I held off until the last rays of sun were shining before setting off on the hopefully last trip to the outhouse before morning. Then brushed my teeth and snuggled in for a well deserved good-night’s sleep.

Clay did come out of his bed several times to stand at the foot of our mattress, finally I woke up enough to ask what he needed, he said he couldn’t sleep. My bladder had awoken me, and I had already started dressing to go to the out-house again, and asked him if he needed to go too. He said yes, so we went. At this point the out-house that is snuggled off a short trail in the woods, might as well have been up a 50 foot climbing wall as far as accessibility was concerned,and there are no lights inside of it, so you better hope you have a flashlight. or you will be groping around in the spider infested outhouse in the dark. And there was quite some nice specimens of wolf and daddy long legs hanging around (literally) in there. That must have worked for Clay because slept the rest of the night.

Naturally, our toddler, who is still nursing refused to take to her crib and insisted she stay physically attached to me all night. And then the air mattress must have sprung a leak (at a seam most likely) because it kept deflating in the night, and it turns out that I wake up when my hips or shoulders press against a hard floor at night, of course moving off the air mattress to deflate it requires waking the toddler/baby, but the husband was already awake.  We re-inflated it 3 times. Then the toddler/baby and I moved up to the couch to sleep. The couch is only 4 feet long. At first the cushioning felt good, but then the crick in the neck and the cramping of the legs get you. I was up and dressed before 6 am. I had given up on sleep and also on this trip. We were not going to managed this trip if I couldn’t sleep.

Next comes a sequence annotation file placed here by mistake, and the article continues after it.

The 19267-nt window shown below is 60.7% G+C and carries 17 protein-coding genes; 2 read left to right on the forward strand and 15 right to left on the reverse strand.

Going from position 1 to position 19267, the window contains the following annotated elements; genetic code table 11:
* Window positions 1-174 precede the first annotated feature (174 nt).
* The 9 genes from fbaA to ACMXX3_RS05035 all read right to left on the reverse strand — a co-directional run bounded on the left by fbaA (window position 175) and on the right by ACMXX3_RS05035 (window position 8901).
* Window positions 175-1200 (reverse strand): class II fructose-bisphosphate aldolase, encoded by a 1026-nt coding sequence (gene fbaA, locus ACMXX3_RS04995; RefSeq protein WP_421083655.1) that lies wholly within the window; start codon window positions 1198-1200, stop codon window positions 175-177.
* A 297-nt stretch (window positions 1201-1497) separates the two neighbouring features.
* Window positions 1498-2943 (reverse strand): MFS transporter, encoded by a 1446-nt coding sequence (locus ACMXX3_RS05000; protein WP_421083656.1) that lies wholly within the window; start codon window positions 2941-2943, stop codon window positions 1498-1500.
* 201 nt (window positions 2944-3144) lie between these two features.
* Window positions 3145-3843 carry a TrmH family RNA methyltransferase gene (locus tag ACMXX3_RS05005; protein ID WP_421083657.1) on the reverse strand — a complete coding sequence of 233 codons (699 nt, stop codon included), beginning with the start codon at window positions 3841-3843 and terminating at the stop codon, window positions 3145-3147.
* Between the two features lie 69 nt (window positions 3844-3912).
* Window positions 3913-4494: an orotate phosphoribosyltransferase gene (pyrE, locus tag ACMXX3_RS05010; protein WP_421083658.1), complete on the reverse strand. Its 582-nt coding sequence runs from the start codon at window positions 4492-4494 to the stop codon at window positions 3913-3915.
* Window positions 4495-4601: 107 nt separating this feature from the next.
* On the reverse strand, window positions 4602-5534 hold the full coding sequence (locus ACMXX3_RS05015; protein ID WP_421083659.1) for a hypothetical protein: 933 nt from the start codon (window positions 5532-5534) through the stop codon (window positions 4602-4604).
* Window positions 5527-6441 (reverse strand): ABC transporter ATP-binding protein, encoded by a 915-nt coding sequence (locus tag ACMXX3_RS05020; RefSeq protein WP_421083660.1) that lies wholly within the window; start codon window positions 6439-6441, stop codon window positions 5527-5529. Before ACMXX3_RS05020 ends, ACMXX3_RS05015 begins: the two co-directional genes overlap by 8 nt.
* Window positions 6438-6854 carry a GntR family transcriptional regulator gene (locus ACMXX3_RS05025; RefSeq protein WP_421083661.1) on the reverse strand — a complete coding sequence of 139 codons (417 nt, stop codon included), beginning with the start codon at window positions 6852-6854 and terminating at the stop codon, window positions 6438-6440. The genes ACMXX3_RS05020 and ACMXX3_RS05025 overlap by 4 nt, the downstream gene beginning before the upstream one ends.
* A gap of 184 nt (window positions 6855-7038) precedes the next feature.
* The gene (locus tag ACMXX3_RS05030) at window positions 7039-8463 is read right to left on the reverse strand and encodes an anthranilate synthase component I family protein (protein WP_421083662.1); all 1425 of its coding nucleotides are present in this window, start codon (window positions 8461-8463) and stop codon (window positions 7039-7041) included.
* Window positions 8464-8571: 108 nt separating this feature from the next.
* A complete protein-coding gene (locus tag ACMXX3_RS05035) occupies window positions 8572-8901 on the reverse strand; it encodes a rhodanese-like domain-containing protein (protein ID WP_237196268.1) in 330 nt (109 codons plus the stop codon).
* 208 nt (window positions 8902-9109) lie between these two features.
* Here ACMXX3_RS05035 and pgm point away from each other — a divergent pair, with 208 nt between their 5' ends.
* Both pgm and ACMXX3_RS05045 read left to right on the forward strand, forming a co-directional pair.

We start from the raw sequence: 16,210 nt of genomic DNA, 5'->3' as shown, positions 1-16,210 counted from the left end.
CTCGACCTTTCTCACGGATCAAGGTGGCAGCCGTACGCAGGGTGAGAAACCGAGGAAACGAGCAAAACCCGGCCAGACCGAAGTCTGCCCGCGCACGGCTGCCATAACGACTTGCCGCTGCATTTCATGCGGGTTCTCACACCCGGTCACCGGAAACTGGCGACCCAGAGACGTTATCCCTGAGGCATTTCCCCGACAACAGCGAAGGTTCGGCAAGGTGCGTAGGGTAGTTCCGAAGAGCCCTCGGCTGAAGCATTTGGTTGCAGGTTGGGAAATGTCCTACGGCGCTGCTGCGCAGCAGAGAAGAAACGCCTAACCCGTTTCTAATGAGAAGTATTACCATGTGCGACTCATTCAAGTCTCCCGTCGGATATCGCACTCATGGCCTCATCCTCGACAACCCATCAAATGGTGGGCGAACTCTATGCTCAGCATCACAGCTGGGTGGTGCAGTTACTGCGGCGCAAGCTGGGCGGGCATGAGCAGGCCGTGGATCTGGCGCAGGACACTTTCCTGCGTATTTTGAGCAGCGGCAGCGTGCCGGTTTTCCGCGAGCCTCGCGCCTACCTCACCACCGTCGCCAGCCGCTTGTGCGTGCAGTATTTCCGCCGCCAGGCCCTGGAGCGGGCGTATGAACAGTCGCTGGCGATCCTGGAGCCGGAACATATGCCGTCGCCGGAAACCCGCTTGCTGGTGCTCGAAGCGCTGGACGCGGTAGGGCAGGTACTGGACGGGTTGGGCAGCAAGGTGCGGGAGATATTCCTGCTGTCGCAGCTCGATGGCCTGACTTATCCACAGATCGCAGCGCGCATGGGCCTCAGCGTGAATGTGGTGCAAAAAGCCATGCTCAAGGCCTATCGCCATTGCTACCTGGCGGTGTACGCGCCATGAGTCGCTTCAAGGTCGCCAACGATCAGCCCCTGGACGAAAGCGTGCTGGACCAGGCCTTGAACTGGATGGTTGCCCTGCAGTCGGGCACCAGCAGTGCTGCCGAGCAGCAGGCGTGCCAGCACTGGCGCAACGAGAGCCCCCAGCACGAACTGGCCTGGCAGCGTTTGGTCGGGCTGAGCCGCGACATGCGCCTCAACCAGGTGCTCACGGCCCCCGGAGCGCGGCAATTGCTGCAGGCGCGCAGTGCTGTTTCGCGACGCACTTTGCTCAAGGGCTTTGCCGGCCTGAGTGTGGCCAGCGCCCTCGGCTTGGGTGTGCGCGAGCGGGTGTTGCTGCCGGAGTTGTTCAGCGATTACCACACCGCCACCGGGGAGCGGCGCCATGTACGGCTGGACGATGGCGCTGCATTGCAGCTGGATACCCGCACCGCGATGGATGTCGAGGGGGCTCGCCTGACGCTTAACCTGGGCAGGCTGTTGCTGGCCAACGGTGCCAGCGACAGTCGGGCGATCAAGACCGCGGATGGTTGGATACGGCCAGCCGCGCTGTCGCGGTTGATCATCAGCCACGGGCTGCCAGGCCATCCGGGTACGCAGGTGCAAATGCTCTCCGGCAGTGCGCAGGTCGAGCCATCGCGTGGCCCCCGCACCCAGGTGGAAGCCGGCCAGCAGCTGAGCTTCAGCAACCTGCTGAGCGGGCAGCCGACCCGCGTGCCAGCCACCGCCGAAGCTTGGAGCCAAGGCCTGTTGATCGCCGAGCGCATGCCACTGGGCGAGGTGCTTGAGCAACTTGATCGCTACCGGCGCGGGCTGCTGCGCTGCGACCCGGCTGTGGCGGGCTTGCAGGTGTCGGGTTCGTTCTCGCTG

So I made muffins, and packed up, and as the children got up they were mostly happy to hear that we were going home. By 8:30 we were finishing cleaning up and headed up to the lodge to let the staff know we would be going. They were just getting done with a morning meeting and made check out painless, handed us back the health forms, the ones that were supposed to have doctor’s signatures, and did a quick cabin check.

We then called our boys and troop leader to let them know we were not staying. Luckily, both the 12 and 14 year old scouts were having a great time.

After the 2 hour ride home, I put away the food and slept for 4 hours. All the kids crashed before 10:30 tonight, I look forward to more sleep. I don’t like to give up, I don’t do it easily, but while lying in my own bed, all that ran through my mind before I fell asleep was “There is no place like home, there is no place like home, there is no place like home.” And I clicked my heels together 3 times.

Living with a toddler

I'm trying to convince my 23 month old that she doesn't have to nurse *all* the time. "There is this thing," I tell her, "called a glass of water. It doesn't come attached to a sarcastic mother.

And why is it that she refuses to walk more then 10 steps should we be trying to get anywhere, but will run and run and run should we try to sit down and pay attention in church or go to a movie?